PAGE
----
Pottery has experienced a surge of popularity of late. Not only has the recent series of The Great Pottery Throw Down urged people to snap up courses in this hands-on pastime, talk about its health benefits has helped bring a sense of calm to people suffering from traumatic experiences, and has gone down a treat with the elderly and those that are handicapped.
So how does pottery promote relaxation and a form of therapy?
The process itself is an outlet for creativity and engages your sense of touch according to Health Fitness Revolution. Creating your work of art naturally requires heightened concentration, which allows you to block out external distractions and reduces stress.
According to Vogue’s Senior Editor, Lauren Mechling, pottery is taking yoga’s place as a mind-clearing activity, which is more than just a hobby.
‘Amid our can’t-stop-won’t-stop tech-addicted culture, it connects us to the earth when the world might as well be coming undone,’ she wrote.
Mechling also spoke to former Wall Street Journal design John Sheppard, who left his job to focus his attention on his sculptural ceramics line. He described pottery as being very meditative.
‘It turns off a higher level of thinking. You have to let go and give in to the unpredictability of it,’ he said.
This actually helps to boost your sense of self-worth as there is no right or wrong when it comes to the final product.
Jessica Joslin, a potter and ceramist agrees with pottery’s therapeutic value.
‘Pottery is my happy place. Even if I'm doing my accounts or something a little mundane I'm still in a place I love, doing what I enjoy. I've been making for 15 years now and so when I'm at the wheel it’s my time to zone out, relax and let my mind wander,’ she explained.
Having been exposed to pottery practically all her life, it seemed a natural step for Joslin to take in establishing her own space.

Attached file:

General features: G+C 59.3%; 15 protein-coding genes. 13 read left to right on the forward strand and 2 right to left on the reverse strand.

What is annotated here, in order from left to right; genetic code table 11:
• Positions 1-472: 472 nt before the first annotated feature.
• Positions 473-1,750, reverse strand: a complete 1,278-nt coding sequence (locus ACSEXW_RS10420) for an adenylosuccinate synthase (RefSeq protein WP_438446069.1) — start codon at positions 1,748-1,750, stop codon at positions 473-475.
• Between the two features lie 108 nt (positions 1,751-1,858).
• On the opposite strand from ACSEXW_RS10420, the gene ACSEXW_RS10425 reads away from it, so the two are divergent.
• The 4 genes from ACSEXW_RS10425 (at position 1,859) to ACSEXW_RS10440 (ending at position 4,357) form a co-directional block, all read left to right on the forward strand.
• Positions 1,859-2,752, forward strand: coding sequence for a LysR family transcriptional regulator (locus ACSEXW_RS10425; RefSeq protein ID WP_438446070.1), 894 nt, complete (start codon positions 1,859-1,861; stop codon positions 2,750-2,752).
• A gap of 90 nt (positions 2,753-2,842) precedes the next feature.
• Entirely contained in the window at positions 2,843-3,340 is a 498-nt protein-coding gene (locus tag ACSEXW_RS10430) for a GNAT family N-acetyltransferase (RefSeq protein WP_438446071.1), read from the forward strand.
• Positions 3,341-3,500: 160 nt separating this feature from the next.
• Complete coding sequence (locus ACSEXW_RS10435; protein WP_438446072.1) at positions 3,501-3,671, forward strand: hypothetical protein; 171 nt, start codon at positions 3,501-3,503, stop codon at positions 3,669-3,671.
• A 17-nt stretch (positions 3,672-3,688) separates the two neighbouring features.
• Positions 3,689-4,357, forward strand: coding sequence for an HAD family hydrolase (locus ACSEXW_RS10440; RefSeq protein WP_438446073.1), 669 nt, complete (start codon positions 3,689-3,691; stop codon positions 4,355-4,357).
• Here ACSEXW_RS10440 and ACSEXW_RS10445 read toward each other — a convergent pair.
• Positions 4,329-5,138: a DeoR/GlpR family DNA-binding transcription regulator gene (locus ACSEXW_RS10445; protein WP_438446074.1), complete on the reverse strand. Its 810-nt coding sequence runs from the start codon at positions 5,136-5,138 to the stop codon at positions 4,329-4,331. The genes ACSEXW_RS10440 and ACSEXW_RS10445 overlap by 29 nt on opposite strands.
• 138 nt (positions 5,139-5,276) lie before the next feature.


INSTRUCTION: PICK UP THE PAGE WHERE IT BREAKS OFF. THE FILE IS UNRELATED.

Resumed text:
‘I've never not been involved in it really. My parents are potters and despite their best efforts they couldn’t keep me away. I used to help out in school holidays and after an A level and later a degree in Ceramics I was off setting up my own studio.’
The interest in pottery continues to rise, which is incredible to see given its beginnings and where it was most popular.
Where did pottery come from and why was it so important in ancient Greece?
We can actually trace the origins of pottery back to 29,000 – 25,000 BC in the Czech Republic where ceramic objects like the Venus of Dolni Vestonice was discovered. The earliest known ceramic vessels however, date back to Jiangxi, China, where these vessels were used for storing water and food. Civilisations in ancient Egypt and the Middle East used clay for building purposes.
For Ancient Greece, pottery was widely used across a number of ways. This included storage and transport vessels, mixing vessels, jugs and cups and vases for oils, perfumes and cosmetics. Food storage was particularly important for the ancient Greeks, such as wheat and wine. It’s also particularly important for modern day archaeologists who discover pottery when excavating sites. The images that artists painted on these vessels have aided our ability to understand life in ancient Greece.
Pottery – how to get started
Pottery has made a comeback and is a skill that many young and even famous individuals are taking up as a way to disconnect from the hustle and bustle of life. When asking Joslin what it is about pottery that retains its appeal she says, ‘There is something very familiar about pottery. Most people made at least one thing from clay at school and has a fond memory of it. Unlike say for example painting to drawing which people often say they can't do. Attitudes are different towards pottery and people are more willing to just give it a go and see what happens. The Great Pottery Throw Down has been a good reminder and a great educational program. It’s reminded people how cool pottery is and also what great fun it can be, especially when you are learning, as when things go wrong it’s normally quite funny.’ – which is where the idea of going with the flow reinforces that therapeutic notion.
A beginner’s class is always the best way to dip your fingers into the craft. Find a course that suits you and prepare to marvel at what you’re capable of creating.
Safeera is Editor of Whatuni and a journalist from Kingston University. Always the inquisitive, her writing spans across a number of areas such as sustainability, fashion, lifestyle and now education. Her belief that you never stop learning and passionate nature has taken her to New York City as part of her degree and across the airwaves on national radio talking about the issues that matter to her.